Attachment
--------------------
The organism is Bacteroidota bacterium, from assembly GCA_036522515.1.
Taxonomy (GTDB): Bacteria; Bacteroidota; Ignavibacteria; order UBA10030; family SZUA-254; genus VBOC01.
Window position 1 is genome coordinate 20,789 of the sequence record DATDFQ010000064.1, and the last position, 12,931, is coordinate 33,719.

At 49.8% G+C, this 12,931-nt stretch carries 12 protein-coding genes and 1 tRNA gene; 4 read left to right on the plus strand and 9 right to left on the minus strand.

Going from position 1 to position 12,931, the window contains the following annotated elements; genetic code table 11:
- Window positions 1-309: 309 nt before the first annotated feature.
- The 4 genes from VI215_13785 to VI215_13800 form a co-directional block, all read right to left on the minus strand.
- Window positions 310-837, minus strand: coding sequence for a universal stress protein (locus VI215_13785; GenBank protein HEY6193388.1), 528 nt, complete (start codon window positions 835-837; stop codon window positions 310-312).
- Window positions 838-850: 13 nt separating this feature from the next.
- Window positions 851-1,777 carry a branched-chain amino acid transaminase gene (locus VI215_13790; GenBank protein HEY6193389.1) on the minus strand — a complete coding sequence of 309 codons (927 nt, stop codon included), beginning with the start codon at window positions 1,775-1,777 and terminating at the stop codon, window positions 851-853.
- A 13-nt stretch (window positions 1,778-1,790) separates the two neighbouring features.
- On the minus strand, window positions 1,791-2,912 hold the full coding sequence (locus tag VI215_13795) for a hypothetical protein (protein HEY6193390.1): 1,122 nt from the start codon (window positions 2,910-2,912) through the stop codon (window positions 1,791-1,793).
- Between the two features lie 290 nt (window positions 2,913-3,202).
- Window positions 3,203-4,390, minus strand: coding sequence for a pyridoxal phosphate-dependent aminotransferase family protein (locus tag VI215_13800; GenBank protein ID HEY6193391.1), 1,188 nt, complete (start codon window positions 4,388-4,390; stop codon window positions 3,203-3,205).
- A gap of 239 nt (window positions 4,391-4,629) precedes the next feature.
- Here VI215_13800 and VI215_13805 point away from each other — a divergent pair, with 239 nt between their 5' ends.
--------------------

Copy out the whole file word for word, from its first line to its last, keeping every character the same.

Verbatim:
The organism is Bacteroidota bacterium, from assembly GCA_036522515.1.
Taxonomy (GTDB): Bacteria; Bacteroidota; Ignavibacteria; order UBA10030; family SZUA-254; genus VBOC01.
Window position 1 is genome coordinate 20,789 of the sequence record DATDFQ010000064.1, and the last position, 12,931, is coordinate 33,719.

At 49.8% G+C, this 12,931-nt stretch carries 12 protein-coding genes and 1 tRNA gene; 4 read left to right on the plus strand and 9 right to left on the minus strand.

Going from position 1 to position 12,931, the window contains the following annotated elements; genetic code table 11:
- Window positions 1-309: 309 nt before the first annotated feature.
- The 4 genes from VI215_13785 to VI215_13800 form a co-directional block, all read right to left on the minus strand.
- Window positions 310-837, minus strand: coding sequence for a universal stress protein (locus VI215_13785; GenBank protein HEY6193388.1), 528 nt, complete (start codon window positions 835-837; stop codon window positions 310-312).
- Window positions 838-850: 13 nt separating this feature from the next.
- Window positions 851-1,777 carry a branched-chain amino acid transaminase gene (locus VI215_13790; GenBank protein HEY6193389.1) on the minus strand — a complete coding sequence of 309 codons (927 nt, stop codon included), beginning with the start codon at window positions 1,775-1,777 and terminating at the stop codon, window positions 851-853.
- A 13-nt stretch (window positions 1,778-1,790) separates the two neighbouring features.
- On the minus strand, window positions 1,791-2,912 hold the full coding sequence (locus tag VI215_13795) for a hypothetical protein (protein HEY6193390.1): 1,122 nt from the start codon (window positions 2,910-2,912) through the stop codon (window positions 1,791-1,793).
- Between the two features lie 290 nt (window positions 2,913-3,202).
- Window positions 3,203-4,390, minus strand: coding sequence for a pyridoxal phosphate-dependent aminotransferase family protein (locus tag VI215_13800; GenBank protein ID HEY6193391.1), 1,188 nt, complete (start codon window positions 4,388-4,390; stop codon window positions 3,203-3,205).
- A gap of 239 nt (window positions 4,391-4,629) precedes the next feature.
- Here VI215_13800 and VI215_13805 point away from each other — a divergent pair, with 239 nt between their 5' ends.